Information rights management (IRM) is another highly useful tactic IT managers can rein in data when it goes for a walk. IRM can apply file-level encryption and authorization controls, so you can control who has access to sensitive information. For instance, documents can be restricted to view-only, view- and print-only or fully editable.

5. Develop a preventive strategy

Preventing ransomware and malware attacks is nearly impossible. Walling off employees within a proxy network and deploying firewalls may prevent unskilled attackers from successfully breaching an organisation, but those solutions aren’t enough anymore. Your business needs to be prepared for the worst.

Investing in responsive strategies is the only way to deal with security breaches as they happen. Organisations need to utilise solutions designed to rapidly detect, identify and respond to cyber-attacks as they happen.

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As selfie cameras rise, so must selfie etiquette

Selfies were once a sign of narcissism or self-obsession. Now they are the new normal, writes ARTHUR GOLDSTUCK.

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You can blame Oxford Dictionaries for making the “selfie” respectable. After all, being named Word of the Year, as it was in 2013, does tend to soften some of the self-consciousness in this most self-conscious of actions.

Once seen as a symbol of narcissism and self-obsession, it is now the new normal, to the extent that most smartphones are sold on the basis of the front camera. Or, as that feature is now almost universally named by manufacturers, the “selfie camera”.

I was one of the hold-outs, having a near-allergy to the selfie. I still resist, but succumb more often than I would like. The reason for continued resistance is that it remains a big leap from the word becoming respectable to the action itself shedding its narcissistic image. 

For most, it’s already happened, and for that you can blame Ellen DeGeneres. She  choreographed the most famous group selfie yet at the 2014 Oscars, when she roped a bunch of actors into a group selfie, using the then-new Samsung Galaxy S5 smartphone. Her tweet of the photo became what was then the most retweeted posting ever on Twitter, and was estimated to have been worth a million dollars in marketing value to Samsung.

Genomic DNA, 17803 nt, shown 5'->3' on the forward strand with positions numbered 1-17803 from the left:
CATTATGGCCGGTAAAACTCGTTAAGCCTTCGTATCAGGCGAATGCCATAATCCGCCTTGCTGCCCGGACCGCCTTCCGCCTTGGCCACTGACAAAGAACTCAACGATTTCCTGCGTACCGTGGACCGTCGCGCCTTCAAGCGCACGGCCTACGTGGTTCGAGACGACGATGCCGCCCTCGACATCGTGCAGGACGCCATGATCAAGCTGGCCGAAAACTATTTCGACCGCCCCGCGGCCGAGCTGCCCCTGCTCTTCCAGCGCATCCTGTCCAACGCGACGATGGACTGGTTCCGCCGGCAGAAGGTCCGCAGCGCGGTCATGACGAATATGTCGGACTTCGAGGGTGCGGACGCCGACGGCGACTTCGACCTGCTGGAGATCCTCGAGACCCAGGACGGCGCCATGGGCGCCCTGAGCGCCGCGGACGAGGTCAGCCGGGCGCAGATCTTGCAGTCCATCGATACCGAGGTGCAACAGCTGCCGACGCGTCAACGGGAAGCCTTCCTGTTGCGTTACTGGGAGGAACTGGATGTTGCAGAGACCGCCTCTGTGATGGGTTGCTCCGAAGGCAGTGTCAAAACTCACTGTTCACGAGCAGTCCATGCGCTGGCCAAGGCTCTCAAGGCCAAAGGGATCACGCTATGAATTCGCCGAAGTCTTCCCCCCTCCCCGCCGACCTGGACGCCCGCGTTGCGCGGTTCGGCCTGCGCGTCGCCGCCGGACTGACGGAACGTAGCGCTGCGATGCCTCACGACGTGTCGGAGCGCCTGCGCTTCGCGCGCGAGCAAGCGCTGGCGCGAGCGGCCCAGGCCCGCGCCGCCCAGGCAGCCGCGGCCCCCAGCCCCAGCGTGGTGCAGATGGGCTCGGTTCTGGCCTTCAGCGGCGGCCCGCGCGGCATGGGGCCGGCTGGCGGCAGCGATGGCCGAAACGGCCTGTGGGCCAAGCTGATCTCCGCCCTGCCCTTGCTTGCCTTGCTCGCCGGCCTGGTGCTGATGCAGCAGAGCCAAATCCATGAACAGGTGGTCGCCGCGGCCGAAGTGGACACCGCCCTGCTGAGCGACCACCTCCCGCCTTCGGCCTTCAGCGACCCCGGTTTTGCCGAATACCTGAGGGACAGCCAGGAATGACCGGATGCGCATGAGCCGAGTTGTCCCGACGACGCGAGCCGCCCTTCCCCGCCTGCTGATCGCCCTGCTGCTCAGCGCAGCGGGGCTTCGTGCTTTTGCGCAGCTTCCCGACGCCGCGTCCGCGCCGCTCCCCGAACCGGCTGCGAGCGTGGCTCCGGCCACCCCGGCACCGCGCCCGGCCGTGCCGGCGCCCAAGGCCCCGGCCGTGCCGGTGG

Ironically, it was Samsung’s up-and-coming challenger, Huawei, that came up with a new word for this type of selfie: the “groufie”. Thanks to an 8 Megapixel front camera on the new Huawei Ascend P7 camera that year which took the highest quality selfies – and groufies – possible on a smartphone at the time.

It didn’t end there, and selfies and groufies have morphed into variations like selfscapes (selfie in a landscape), skyfies (selfies from the air, using remote controlled devices) and jerkies (selfies to make an idiot out of yourself). I invented all of those on the fly, so it’s easy to imagine a new word emerging for every type of selfie.

Continue reading about selfie improvements through the years.

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Mickey’s 90th for SA

Disney Africa announced the local launch of the Mickey the True Original campaign, joining the global festivities honouring 9 decades of Mickey Mouse, his heritage, personality and status as a pop-culture icon.

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As 18 November 2018 marks 90 years since his first appearance in Steamboat Willie in November 1928, a series of world-wide celebrations will be taking place this year and South Africa is no different.

The campaign will come to life with engaging content and events that embrace Mickey’s impact on the past, present and future. The local festivities kick off in earnest this month, leading up to Mickey’s 90th anniversary on 18 November 2018 and beyond: